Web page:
046: Four West Africans in Keston, Kent, 1873

Bishop Samuel Adjai Crowther (rear). Memoral to left behind the oak
Bishop Samuel Adjai Crowther (rear). Memoral to left behind the oak
Keston is east of Croydon and south of Orpington
Keston is east of Croydon and south of Orpington

Anti-slavery campaigner William Wilberforce met with prime minister William Pitt at the latter’s home, Holwood Park, in Keston, Kent in the 1790s. Wilberforce decided to campaign against slavery and the slave trade at that time. The oak tree where the two men discussed this became known as the Wilberforce Oak. In the 1860s a circular memorial was erected near it.

In 1873 seven men made a pilgrimage to the oak tree. All were associated with the Church Missionary Society, they included CMS lay secretary Edward Hutchinson, the Revd David Hinderer and the Revd Henry Townsend. (Above, 1st and 2nd left, and far right). The four West Africans were Revd Henry Johnson (3rd from left), Bishop Samuel Crowther (rear), a medical student in London Nathaniel King (already a graduate of Aberdeen) who is in front, and between Bishop Crowther and Revd Townsend is the Revd. James “Holy” Johnson.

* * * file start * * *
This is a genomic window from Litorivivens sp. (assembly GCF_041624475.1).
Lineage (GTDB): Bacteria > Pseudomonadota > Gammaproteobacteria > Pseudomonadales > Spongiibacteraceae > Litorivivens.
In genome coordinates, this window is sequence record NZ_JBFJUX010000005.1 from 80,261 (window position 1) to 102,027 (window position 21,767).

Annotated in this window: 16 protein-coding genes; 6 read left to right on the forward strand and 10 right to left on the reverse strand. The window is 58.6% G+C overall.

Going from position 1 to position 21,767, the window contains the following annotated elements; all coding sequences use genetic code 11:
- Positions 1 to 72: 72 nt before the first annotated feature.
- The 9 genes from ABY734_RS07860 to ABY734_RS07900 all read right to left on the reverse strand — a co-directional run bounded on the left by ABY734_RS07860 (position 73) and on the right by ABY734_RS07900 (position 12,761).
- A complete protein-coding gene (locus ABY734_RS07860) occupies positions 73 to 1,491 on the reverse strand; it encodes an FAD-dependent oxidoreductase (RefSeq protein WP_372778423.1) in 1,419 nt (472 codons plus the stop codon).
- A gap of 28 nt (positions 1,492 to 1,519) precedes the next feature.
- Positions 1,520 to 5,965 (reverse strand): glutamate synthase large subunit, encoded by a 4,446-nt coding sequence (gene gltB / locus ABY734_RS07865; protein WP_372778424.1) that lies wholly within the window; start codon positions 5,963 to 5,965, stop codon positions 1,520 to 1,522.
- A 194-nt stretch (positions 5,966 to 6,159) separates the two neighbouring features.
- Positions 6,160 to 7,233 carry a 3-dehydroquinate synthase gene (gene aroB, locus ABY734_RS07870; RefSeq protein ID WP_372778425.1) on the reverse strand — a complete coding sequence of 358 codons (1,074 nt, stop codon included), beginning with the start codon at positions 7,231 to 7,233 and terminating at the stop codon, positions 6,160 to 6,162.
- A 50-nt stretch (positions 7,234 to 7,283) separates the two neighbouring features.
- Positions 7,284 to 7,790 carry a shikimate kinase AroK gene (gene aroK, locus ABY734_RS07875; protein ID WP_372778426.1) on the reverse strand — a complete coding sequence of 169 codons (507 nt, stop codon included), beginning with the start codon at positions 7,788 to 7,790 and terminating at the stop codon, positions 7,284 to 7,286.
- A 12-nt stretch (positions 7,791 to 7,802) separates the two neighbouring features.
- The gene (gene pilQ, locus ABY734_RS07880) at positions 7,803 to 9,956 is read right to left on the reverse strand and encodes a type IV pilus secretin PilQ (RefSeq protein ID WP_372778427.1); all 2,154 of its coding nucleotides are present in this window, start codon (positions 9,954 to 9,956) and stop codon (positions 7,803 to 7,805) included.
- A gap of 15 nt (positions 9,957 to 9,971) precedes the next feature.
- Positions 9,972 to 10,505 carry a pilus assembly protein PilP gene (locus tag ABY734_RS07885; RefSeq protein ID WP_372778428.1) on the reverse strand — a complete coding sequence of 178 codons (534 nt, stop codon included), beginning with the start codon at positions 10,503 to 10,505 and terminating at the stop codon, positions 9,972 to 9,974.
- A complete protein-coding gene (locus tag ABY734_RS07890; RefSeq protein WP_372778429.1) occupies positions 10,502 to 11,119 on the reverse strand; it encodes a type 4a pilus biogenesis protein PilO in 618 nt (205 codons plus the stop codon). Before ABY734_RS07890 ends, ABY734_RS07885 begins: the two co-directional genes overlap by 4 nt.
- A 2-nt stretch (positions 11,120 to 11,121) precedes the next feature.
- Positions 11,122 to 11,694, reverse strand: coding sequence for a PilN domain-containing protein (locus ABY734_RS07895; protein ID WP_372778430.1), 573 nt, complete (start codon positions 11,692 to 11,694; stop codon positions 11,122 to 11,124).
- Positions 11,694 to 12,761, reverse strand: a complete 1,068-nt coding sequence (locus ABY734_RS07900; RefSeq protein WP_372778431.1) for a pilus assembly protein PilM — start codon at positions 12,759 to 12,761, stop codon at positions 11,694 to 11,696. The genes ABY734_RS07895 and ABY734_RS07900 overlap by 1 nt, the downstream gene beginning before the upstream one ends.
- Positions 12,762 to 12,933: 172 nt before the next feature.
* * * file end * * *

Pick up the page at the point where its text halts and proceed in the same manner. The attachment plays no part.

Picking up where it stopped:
Two photographs  are known to have survived: Hutchinson removed his hat in the other pose. Bromley’s central library has one, so does the Lambeth Palace Library, and the Wilberforce House Museum in Hull (ill. 30 in Adrian Desmond and James Moore, Darwin’s Sacred Curse: Race, Slavery and the Quest for Human Origins London: Allen Lane, 2009). Hauling the heavy camera and the glass plate negatives to Keston Common was not easy in 1873, and there might be other prints and perhaps other views.

This image was printed on a postcard by F. Medhurst Ltd of nearby Bromley, in the 1900s. A London postcard publisher printed one, partly coloured, at that time. That suggests tourists including other Africans continued to pay their respects at the oak. When the Church Missionary Gleaner printed the image (1 June 1907) Edward Hutchinson, the man with the hat, had been removed (see David Killingray’s article in The International Bulletin of Missionary Research Vol 21, No 3 [1997]).

The tree blew down in the early 1990s.

My thanks to David Killingray.


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